The Yarn Label and What is Gauge?
So you're in a store, and you want yarn, but you're not really sure which yarn to get because you saw this great project, and it says that it needs chunky yarn, but you're not sure what chunky yarn is. It's okay, take a deep breath. You've got your crochet ally here. All you need to do is consult the yarn label. Yarn labels don't always look exactly the same, frankly. But they're supposed to have a few elements. They're supposed to have what fibers the yarn is made from. This is important if you have a wool allergy and you want to know, make sure that you're working with something that's maybe non-animal based, or if you're making a project for a baby and you want to make sure that there's some form of element of organic cotton in it or whatever. This will be demystified for you right there. It'll also tell you the yardage, which is really good for substitutions. And I'll talk to you about that a little bit more later. And you will get some information on care, about whether or not you...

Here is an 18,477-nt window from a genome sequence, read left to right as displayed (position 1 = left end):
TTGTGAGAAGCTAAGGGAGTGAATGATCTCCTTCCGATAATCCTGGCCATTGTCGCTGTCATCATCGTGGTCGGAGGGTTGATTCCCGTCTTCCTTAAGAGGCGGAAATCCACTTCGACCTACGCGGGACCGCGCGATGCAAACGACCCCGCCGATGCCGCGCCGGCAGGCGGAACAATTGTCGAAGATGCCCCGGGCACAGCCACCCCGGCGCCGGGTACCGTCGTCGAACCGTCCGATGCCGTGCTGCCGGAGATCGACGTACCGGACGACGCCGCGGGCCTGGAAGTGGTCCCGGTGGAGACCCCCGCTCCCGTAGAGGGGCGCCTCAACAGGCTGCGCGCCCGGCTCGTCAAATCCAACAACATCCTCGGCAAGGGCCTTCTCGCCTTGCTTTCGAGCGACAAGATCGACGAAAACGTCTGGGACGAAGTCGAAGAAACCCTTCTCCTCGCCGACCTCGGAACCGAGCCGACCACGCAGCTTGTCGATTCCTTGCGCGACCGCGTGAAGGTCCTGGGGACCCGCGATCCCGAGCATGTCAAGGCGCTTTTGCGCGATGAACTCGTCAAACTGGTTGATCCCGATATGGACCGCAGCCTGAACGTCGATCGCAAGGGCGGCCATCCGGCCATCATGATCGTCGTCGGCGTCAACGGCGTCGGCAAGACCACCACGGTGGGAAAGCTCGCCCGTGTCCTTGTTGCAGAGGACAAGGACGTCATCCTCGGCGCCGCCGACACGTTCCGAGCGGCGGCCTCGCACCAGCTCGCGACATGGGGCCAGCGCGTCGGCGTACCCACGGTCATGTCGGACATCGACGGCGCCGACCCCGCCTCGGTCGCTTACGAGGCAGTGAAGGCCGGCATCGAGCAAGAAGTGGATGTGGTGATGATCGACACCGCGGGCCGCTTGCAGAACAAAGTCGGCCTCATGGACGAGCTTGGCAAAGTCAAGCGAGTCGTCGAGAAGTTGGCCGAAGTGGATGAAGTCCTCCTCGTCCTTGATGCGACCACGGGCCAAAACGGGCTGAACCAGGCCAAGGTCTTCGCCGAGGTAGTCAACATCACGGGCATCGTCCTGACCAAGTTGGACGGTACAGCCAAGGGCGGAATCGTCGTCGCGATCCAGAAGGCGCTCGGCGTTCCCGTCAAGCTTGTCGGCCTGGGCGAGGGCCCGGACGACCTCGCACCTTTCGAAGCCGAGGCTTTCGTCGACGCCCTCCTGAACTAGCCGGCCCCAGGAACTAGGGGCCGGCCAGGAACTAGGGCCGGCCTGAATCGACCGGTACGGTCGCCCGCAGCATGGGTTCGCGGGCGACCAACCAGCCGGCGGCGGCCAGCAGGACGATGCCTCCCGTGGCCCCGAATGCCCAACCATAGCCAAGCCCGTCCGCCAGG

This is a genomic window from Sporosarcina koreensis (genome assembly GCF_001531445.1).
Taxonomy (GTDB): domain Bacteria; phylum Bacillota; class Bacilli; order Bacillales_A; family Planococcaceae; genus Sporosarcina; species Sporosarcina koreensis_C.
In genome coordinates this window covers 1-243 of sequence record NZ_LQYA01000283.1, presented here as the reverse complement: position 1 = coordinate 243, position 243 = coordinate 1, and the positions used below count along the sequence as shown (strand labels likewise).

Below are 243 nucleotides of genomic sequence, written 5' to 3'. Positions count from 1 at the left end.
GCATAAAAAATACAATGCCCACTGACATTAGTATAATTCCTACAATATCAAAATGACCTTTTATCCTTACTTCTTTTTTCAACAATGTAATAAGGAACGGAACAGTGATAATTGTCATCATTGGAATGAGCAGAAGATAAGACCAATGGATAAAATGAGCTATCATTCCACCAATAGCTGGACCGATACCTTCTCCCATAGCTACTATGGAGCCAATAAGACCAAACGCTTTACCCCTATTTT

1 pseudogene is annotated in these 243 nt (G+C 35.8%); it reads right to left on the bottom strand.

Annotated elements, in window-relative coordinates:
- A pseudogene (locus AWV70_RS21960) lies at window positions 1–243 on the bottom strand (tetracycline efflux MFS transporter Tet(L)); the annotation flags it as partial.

could wash it or dry it or those are really the most important ones. They can get relatively detailed. It'll tell you whether or not to iron it, which I don't think you should ever do, frankly. So there's that information. And then there's also gauge. I'm gonna talk about that in a second. But I wanted to point something out. So the labels look a little bit different. So they have these common symbols that are universal, but not all companies use all the symbols. At the very base, they absolutely will tell you the yardage, how many yards, so how much yarn is in that ball or hank or skein. And also what it's made with. And then there's supposed to be a hook recommendation. A hook recommendation is to tell you how many stitches per inch, or how many rows per inch, you get using those two together, that yarn and that hook. The reason that this is important is because if you want something to fit, you need to make sure that you're getting the same amount of stitches that the pattern calls for to get that width of a project or length if it's row gauge. If you're making something like a scarf, it doesn't really matter. But if you're working on a sweater, 100% matters. So the frustrating thing, to be honest with you, a lot of the yarns that are higher end that aren't in the craft stores, they don't always put crochet. They kind of ignore us crocheters on the label. They're only giving you a knitting gauge. It's one of the reasons that I highly recommend going into a craft store when you're choosing your first yarn for a crochet project because crochet brands in general are really good about including a hook size on their gauge. I've had craft store yarns before and that was always a big deal. We made sure that was there. So it's a little more inclusive. But you'll notice some of these, some of these other yarns, these are a little bit higher end. They've got knitting needles and a size reference, and I'm gonna go ahead and show you one a little bit closer up in a second, but there's no mention of crochet. But I'm gonna tell you what to do in that situation. All right, so, we've got a label here. And so standard gauge is usually measured in four inch or 10 centimeter increments. So if you see, if something says to knit a swatch first, unless they tell you for a different reason to do a different size, that's what you aim for. Normally it doesn't matter what size it is. But there's just an example. And usually the instructions or, excuse me, the gauge information on the label will break it down into that how many stitches per four inches or how many rows for four inches or ten centimeters. Sometimes on the label, you'll get how many stitches per one inch, but usually it's that standard four by four. And you can see here that there is this little grid, and each of these little boxes is supposed to be a stitch. So this says that we're going to get 28 rows and 20 stitches. Unfortunately, that means for knitting. So that's kind of irrelevant for us. So this is not all that helpful to us. Well, that's a super bummer but that doesn't mean that you cannot get this yarn. What I do is, if you'll notice here, it says US size 7 needles. Okay that still means nothing to us, right? We're crocheters, what do we know about knitting needles? But it does say the millimeters, it says 4.5 millimeters. So what you could do is you could look on the crochet hook and I just happen to know that 4.5 millimeters is a G hook. But all hooks have both a letter on them and then the millimeters. So you could just translate that right there, and know like, "Oh, wait. This pattern calls for a G hook, 4.5 millimeters. I'm probably pretty safe getting that." If not, ask your local yarn store owner or one of their staff members. They'll be happy to help. Or again, you can look for yarns that do have the crochet hooks listed. The other thing that people don't really talk about with crochet is that gauge is highly subjective in crochet because there's nothing to hold the stitches uniform. So it's kind of like a handshake. So if some of you might be like a firm shaker, like look in your eye firm, some of you might be all loosey goosey. Absolute same principle with your crocheting. How tight you hold, how firmly you hold your hook and how tightly you're pulling your yarn is going to greatly change how many stitches per inch you're getting. So unlike maybe with knitting where you've got this stick that's holding all of your stitches uniform, you may get a totally different gauge based on the hook of the pattern that it calls for. And it might make you crazy, right? But don't worry about it. You just have a looser or tighter handshake. It's no big whoop. All you do is if you're not getting the gauge that they call for, go up or down a hook. Or go two up, or three up. Whatever it takes for you to get that magic number that's on the pattern, you should go with. Unless you're making something like a scarf, and then go with whatever makes your heart happy and whatever makes the fabric feel the way that you want it to feel. I want to give you sort of a visual representation of how much gauge can be important if you're making a project where size matters. So you can always use a measuring tape to measure how many stitches per inch. For now, that's not what I'm doing. I'm going to show you the difference here. So these are three granny squares. They have the exact same number of stitches, exactly. The difference is that they were crocheted with thin, medium weight, and thicker weight yarns on smaller, medium, and larger hooks. So same stitches but totally different weight of yarn and hooks, and look at the big difference. So this one is about five-and-a-half inches, this one's four-and-a-quarter inches, this one's three inches. Same thing. See, that kind of gives you an idea. This seems super, almost like math-y. This seems pretty tedious. It's not, it really isn't. The only reason that I'm even starting this course with this is that I want you to feel empowered enough to have this knowledge for when you're walking into a store, especially when it doesn't seem like it's catering towards crochet because everything has knit labels on it, to know that you can use any material that they have in there and you could have a beautiful project. So now we've covered that, I'm ready to actually start crocheting, so let's go.